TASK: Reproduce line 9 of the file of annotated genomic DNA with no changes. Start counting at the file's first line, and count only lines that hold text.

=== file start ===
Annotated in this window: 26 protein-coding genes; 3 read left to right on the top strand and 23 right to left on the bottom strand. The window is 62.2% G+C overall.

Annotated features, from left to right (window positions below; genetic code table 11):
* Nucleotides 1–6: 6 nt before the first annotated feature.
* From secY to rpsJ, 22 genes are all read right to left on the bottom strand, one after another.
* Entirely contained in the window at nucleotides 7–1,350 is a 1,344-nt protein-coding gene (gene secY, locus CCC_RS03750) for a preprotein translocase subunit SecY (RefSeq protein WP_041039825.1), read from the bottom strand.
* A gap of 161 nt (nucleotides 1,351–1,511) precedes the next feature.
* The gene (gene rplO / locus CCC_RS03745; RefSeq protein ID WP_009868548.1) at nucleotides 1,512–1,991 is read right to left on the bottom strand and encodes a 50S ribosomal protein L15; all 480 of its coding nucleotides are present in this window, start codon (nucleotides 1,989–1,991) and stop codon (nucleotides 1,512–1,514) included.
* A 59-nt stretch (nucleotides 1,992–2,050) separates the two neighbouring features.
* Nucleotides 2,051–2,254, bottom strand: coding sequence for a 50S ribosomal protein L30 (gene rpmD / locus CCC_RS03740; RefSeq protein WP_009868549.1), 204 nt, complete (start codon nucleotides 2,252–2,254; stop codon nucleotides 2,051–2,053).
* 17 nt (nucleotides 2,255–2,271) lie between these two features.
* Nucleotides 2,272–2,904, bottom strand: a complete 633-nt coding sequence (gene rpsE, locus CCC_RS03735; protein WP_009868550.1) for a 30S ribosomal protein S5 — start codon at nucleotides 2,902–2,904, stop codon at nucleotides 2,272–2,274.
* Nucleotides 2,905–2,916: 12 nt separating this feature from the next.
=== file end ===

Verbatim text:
* Nucleotides 2,051–2,254, bottom strand: coding sequence for a 50S ribosomal protein L30 (gene rpmD / locus CCC_RS03740; RefSeq protein WP_009868549.1), 204 nt, complete (start codon nucleotides 2,252–2,254; stop codon nucleotides 2,051–2,053).